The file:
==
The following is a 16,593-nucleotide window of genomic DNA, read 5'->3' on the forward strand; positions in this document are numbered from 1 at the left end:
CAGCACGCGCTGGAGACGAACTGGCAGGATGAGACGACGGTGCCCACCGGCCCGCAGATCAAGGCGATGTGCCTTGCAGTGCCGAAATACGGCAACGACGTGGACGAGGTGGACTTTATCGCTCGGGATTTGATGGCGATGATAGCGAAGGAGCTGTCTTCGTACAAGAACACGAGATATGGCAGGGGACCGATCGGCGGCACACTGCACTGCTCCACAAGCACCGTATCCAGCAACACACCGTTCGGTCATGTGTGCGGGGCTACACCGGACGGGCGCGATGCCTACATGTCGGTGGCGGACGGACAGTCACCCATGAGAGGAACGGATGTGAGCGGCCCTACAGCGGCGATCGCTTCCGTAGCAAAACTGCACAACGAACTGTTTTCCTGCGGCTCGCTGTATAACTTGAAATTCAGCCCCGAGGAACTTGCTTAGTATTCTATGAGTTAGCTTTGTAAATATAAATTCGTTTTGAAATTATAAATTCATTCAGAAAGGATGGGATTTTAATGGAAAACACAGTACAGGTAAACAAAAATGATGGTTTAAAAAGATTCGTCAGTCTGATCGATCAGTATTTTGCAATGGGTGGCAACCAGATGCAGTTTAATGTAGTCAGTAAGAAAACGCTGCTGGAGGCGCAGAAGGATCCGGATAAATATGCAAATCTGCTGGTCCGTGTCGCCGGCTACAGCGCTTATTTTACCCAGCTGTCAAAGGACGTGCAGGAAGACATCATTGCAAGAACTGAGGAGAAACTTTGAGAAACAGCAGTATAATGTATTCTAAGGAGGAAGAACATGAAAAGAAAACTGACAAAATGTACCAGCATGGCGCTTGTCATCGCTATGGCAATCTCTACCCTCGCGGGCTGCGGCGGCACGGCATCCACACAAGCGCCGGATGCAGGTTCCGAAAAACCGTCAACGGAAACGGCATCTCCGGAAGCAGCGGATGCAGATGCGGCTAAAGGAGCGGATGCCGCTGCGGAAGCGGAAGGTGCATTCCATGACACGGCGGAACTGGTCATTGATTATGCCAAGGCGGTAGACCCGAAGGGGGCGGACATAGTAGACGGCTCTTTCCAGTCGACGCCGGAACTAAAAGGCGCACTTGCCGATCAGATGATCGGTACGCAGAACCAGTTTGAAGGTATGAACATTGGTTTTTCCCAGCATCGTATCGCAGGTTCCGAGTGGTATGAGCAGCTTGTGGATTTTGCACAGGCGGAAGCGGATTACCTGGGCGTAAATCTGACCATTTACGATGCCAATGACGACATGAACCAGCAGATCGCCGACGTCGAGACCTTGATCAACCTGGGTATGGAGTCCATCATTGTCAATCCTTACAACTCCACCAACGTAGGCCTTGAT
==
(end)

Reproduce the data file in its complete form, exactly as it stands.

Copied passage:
The following is a 16,593-nucleotide window of genomic DNA, read 5'->3' on the forward strand; positions in this document are numbered from 1 at the left end:
CAGCACGCGCTGGAGACGAACTGGCAGGATGAGACGACGGTGCCCACCGGCCCGCAGATCAAGGCGATGTGCCTTGCAGTGCCGAAATACGGCAACGACGTGGACGAGGTGGACTTTATCGCTCGGGATTTGATGGCGATGATAGCGAAGGAGCTGTCTTCGTACAAGAACACGAGATATGGCAGGGGACCGATCGGCGGCACACTGCACTGCTCCACAAGCACCGTATCCAGCAACACACCGTTCGGTCATGTGTGCGGGGCTACACCGGACGGGCGCGATGCCTACATGTCGGTGGCGGACGGACAGTCACCCATGAGAGGAACGGATGTGAGCGGCCCTACAGCGGCGATCGCTTCCGTAGCAAAACTGCACAACGAACTGTTTTCCTGCGGCTCGCTGTATAACTTGAAATTCAGCCCCGAGGAACTTGCTTAGTATTCTATGAGTTAGCTTTGTAAATATAAATTCGTTTTGAAATTATAAATTCATTCAGAAAGGATGGGATTTTAATGGAAAACACAGTACAGGTAAACAAAAATGATGGTTTAAAAAGATTCGTCAGTCTGATCGATCAGTATTTTGCAATGGGTGGCAACCAGATGCAGTTTAATGTAGTCAGTAAGAAAACGCTGCTGGAGGCGCAGAAGGATCCGGATAAATATGCAAATCTGCTGGTCCGTGTCGCCGGCTACAGCGCTTATTTTACCCAGCTGTCAAAGGACGTGCAGGAAGACATCATTGCAAGAACTGAGGAGAAACTTTGAGAAACAGCAGTATAATGTATTCTAAGGAGGAAGAACATGAAAAGAAAACTGACAAAATGTACCAGCATGGCGCTTGTCATCGCTATGGCAATCTCTACCCTCGCGGGCTGCGGCGGCACGGCATCCACACAAGCGCCGGATGCAGGTTCCGAAAAACCGTCAACGGAAACGGCATCTCCGGAAGCAGCGGATGCAGATGCGGCTAAAGGAGCGGATGCCGCTGCGGAAGCGGAAGGTGCATTCCATGACACGGCGGAACTGGTCATTGATTATGCCAAGGCGGTAGACCCGAAGGGGGCGGACATAGTAGACGGCTCTTTCCAGTCGACGCCGGAACTAAAAGGCGCACTTGCCGATCAGATGATCGGTACGCAGAACCAGTTTGAAGGTATGAACATTGGTTTTTCCCAGCATCGTATCGCAGGTTCCGAGTGGTATGAGCAGCTTGTGGATTTTGCACAGGCGGAAGCGGATTACCTGGGCGTAAATCTGACCATTTACGATGCCAATGACGACATGAACCAGCAGATCGCCGACGTCGAGACCTTGATCAACCTGGGTATGGAGTCCATCATTGTCAATCCTTACAACTCCACCAACGTAGGCCTTGAT